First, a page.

No fingerprints, no DNA and no videotape link Alfredo Gomez to a drug sting that turned into a deadly daylight shoot-out in November 2011.
The 21-year-old has been set up, his attorneys said Wednesday during opening statements of Gomez's capital murder trial.
Prosecutors contend Gomez was in the middle of the chaotic gunbattle that ended with an informant's death, but escaped in all the confusion.
"This is an old-fashioned frame-up," defense attorney Dan Gerson told jurors about four co-defendants in the case. "These people have succeeded in pointing the finger at Alfredo Gomez."
Gomez is the first suspect to go to trial in a bloody shootout that started about 2 p.m. on Nov. 21, 2011.
"All hell broke loose," Assistant Harris County District Attorney Lauren Byrne said of the gunbattle. "This went from what was supposed to be a drug deal and turned into a robbery."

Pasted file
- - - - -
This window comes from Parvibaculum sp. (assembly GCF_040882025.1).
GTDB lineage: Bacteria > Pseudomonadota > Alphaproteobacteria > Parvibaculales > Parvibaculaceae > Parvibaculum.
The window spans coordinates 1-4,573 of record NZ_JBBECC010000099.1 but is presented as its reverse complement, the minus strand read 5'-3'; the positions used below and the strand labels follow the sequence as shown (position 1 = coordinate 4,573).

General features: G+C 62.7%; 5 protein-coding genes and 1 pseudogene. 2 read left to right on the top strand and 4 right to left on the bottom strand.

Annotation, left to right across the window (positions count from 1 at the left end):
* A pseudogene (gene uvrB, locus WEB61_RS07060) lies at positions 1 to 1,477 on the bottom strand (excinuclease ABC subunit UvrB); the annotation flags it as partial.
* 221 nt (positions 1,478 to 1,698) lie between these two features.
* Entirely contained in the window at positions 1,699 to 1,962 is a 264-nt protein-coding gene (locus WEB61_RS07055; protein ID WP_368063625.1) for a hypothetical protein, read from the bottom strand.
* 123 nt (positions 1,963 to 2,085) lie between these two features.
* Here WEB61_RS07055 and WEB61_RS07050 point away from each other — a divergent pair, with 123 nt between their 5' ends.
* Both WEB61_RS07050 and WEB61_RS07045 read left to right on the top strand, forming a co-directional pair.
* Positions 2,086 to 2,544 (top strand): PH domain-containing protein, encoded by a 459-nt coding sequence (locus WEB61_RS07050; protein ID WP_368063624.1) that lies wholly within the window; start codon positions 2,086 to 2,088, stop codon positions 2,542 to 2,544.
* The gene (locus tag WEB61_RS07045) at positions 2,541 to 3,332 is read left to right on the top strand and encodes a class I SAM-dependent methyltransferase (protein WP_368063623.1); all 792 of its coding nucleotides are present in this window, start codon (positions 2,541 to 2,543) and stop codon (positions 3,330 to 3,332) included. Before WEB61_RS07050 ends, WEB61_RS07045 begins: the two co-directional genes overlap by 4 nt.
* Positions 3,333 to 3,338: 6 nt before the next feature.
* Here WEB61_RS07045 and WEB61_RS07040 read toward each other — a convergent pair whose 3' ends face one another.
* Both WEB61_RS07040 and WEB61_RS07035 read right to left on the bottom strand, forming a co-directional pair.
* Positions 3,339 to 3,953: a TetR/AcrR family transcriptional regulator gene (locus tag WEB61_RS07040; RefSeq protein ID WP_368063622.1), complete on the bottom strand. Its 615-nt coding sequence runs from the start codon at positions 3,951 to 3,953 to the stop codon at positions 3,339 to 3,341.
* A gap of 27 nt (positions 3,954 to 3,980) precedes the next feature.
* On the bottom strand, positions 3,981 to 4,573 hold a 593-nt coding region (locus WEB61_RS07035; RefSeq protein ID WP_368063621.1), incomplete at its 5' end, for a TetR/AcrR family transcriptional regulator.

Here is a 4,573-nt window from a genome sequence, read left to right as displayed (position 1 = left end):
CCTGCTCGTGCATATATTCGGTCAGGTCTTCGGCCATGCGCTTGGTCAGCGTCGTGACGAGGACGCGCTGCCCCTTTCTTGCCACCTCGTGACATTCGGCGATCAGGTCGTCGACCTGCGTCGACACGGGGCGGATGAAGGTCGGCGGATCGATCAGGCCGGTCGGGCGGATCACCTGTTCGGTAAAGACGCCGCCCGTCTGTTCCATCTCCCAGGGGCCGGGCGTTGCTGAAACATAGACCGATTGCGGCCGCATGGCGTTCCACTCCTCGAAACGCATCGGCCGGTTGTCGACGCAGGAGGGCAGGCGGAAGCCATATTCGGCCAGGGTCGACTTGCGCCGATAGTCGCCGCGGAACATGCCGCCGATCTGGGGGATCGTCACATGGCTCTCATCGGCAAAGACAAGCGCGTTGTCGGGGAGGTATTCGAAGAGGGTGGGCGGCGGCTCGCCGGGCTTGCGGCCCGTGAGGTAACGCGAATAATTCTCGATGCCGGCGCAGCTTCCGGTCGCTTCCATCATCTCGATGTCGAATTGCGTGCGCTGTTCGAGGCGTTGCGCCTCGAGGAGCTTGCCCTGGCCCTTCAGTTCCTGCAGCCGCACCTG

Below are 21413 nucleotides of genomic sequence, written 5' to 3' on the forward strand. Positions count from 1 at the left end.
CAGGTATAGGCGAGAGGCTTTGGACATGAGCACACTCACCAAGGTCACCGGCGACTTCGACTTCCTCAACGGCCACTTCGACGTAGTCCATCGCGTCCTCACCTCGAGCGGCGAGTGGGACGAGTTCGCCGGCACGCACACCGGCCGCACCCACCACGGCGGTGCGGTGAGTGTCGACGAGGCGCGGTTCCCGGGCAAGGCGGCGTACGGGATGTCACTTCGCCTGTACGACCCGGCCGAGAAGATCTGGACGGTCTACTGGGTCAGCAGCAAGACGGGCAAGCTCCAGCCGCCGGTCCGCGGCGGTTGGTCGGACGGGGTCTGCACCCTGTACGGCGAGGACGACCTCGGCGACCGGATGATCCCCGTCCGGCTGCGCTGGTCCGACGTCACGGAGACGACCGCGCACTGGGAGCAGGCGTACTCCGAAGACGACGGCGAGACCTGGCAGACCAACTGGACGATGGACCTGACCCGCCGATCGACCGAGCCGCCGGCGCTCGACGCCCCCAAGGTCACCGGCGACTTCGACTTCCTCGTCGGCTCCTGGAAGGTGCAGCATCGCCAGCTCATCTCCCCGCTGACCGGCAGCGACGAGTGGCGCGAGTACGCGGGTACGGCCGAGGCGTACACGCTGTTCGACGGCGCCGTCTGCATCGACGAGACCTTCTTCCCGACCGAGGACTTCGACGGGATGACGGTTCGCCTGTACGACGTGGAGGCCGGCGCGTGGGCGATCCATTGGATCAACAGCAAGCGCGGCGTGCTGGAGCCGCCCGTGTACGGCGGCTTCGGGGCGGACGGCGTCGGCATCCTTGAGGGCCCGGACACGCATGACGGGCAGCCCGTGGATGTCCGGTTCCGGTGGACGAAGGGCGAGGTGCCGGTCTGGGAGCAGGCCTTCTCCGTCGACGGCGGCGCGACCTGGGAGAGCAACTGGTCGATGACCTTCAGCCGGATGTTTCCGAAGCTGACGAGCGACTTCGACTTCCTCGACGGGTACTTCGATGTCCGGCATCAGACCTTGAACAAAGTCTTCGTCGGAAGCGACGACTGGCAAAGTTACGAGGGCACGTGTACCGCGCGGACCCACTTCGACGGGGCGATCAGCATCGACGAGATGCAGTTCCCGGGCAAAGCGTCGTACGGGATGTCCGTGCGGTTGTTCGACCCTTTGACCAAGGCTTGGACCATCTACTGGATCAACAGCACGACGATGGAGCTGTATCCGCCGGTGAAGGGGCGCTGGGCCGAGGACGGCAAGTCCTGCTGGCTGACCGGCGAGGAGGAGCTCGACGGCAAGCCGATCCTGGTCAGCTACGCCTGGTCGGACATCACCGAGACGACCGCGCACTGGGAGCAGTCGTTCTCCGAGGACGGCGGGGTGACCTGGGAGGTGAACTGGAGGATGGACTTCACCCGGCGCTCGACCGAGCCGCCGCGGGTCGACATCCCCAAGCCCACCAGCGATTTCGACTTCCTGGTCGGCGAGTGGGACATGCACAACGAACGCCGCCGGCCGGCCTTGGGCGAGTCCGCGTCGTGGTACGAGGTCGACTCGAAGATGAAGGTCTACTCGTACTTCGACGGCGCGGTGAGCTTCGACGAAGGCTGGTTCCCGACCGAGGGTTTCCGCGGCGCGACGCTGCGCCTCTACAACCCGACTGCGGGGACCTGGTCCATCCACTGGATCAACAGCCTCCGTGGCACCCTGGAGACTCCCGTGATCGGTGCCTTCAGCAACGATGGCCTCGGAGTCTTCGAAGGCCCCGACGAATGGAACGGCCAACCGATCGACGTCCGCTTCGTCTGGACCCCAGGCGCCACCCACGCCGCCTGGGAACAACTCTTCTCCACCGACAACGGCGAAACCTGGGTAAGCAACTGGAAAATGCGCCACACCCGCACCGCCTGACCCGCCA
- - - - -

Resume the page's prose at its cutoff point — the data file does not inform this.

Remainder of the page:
Police informant Lawrence Chapa, 53, was driving a tractor-trailer loaded with marijuana from the border to the site of the sale, while being followed by Drug Enforcement Administration agents poised to arrest the buyers.
The 18-wheeler Chapa was driving was stopped in northwest Harris County by three SUVs full of Zetas cartel gunmen who opened fire, according to investigators.
In the chaos, Chapa was killed and a Houston police officer shot an undercover Harris County Sheriff's deputy in the leg.
A false alibi?
Four men were arrested at the scene, but Gomez escaped and was later implicated in the shooting, Byrne said, "after running his mouth."
She said she expects several witnesses to testify that Gomez told them he was one of the gunmen and that the alibi he originally gave authorities was false.
Defense attorney Casey Keirnan said Gomez's alibi will hold up and that he was not involved.
Keirnan said four other men, who were caught at the scene, decided while they were in a holding cell together to pin the entire thing on Gomez in an attempt to cut a deal.
Shot 8 times
Prosecutors say there is evidence that at least two shooters fired fatal shots, and Gomez was one of them.
Chapa died after being shot eight times by at least two different gunmen.
Gomez faces an automatic sentence of life in prison without parole if convicted of capital murder.
The trial, in visiting Judge Terry Flenniken's court, is expected to last about a week.